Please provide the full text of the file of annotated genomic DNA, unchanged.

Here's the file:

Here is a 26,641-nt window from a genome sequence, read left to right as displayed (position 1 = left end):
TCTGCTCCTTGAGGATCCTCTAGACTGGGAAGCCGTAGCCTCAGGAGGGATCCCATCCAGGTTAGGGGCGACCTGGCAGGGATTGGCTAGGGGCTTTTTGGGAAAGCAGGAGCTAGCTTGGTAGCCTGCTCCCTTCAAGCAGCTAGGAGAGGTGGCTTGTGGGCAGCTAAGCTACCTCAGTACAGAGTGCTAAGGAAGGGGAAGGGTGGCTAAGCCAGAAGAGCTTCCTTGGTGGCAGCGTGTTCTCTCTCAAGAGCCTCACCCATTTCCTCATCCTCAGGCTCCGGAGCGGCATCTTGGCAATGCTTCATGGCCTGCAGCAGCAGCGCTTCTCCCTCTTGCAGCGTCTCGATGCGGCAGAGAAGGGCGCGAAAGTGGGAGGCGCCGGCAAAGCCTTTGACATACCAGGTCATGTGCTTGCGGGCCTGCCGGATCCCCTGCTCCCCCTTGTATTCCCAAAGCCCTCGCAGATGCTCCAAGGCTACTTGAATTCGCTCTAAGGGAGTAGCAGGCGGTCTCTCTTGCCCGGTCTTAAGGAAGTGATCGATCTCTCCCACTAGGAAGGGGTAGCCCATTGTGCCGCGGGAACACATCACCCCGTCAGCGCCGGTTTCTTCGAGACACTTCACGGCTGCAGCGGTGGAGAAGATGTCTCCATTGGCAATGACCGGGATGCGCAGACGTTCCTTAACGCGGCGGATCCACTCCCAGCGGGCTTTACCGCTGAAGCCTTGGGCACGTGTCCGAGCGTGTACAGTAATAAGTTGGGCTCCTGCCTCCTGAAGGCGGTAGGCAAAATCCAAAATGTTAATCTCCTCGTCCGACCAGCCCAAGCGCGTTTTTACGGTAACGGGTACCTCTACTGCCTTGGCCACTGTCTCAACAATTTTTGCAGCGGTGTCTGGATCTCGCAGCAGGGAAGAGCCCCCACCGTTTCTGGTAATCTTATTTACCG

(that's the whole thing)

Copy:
Here is a 26,641-nt window from a genome sequence, read left to right as displayed (position 1 = left end):
TCTGCTCCTTGAGGATCCTCTAGACTGGGAAGCCGTAGCCTCAGGAGGGATCCCATCCAGGTTAGGGGCGACCTGGCAGGGATTGGCTAGGGGCTTTTTGGGAAAGCAGGAGCTAGCTTGGTAGCCTGCTCCCTTCAAGCAGCTAGGAGAGGTGGCTTGTGGGCAGCTAAGCTACCTCAGTACAGAGTGCTAAGGAAGGGGAAGGGTGGCTAAGCCAGAAGAGCTTCCTTGGTGGCAGCGTGTTCTCTCTCAAGAGCCTCACCCATTTCCTCATCCTCAGGCTCCGGAGCGGCATCTTGGCAATGCTTCATGGCCTGCAGCAGCAGCGCTTCTCCCTCTTGCAGCGTCTCGATGCGGCAGAGAAGGGCGCGAAAGTGGGAGGCGCCGGCAAAGCCTTTGACATACCAGGTCATGTGCTTGCGGGCCTGCCGGATCCCCTGCTCCCCCTTGTATTCCCAAAGCCCTCGCAGATGCTCCAAGGCTACTTGAATTCGCTCTAAGGGAGTAGCAGGCGGTCTCTCTTGCCCGGTCTTAAGGAAGTGATCGATCTCTCCCACTAGGAAGGGGTAGCCCATTGTGCCGCGGGAACACATCACCCCGTCAGCGCCGGTTTCTTCGAGACACTTCACGGCTGCAGCGGTGGAGAAGATGTCTCCATTGGCAATGACCGGGATGCGCAGACGTTCCTTAACGCGGCGGATCCACTCCCAGCGGGCTTTACCGCTGAAGCCTTGGGCACGTGTCCGAGCGTGTACAGTAATAAGTTGGGCTCCTGCCTCCTGAAGGCGGTAGGCAAAATCCAAAATGTTAATCTCCTCGTCCGACCAGCCCAAGCGCGTTTTTACGGTAACGGGTACCTCTACTGCCTTGGCCACTGTCTCAACAATTTTTGCAGCGGTGTCTGGATCTCGCAGCAGGGAAGAGCCCCCACCGTTTCTGGTAATCTTATTTACCG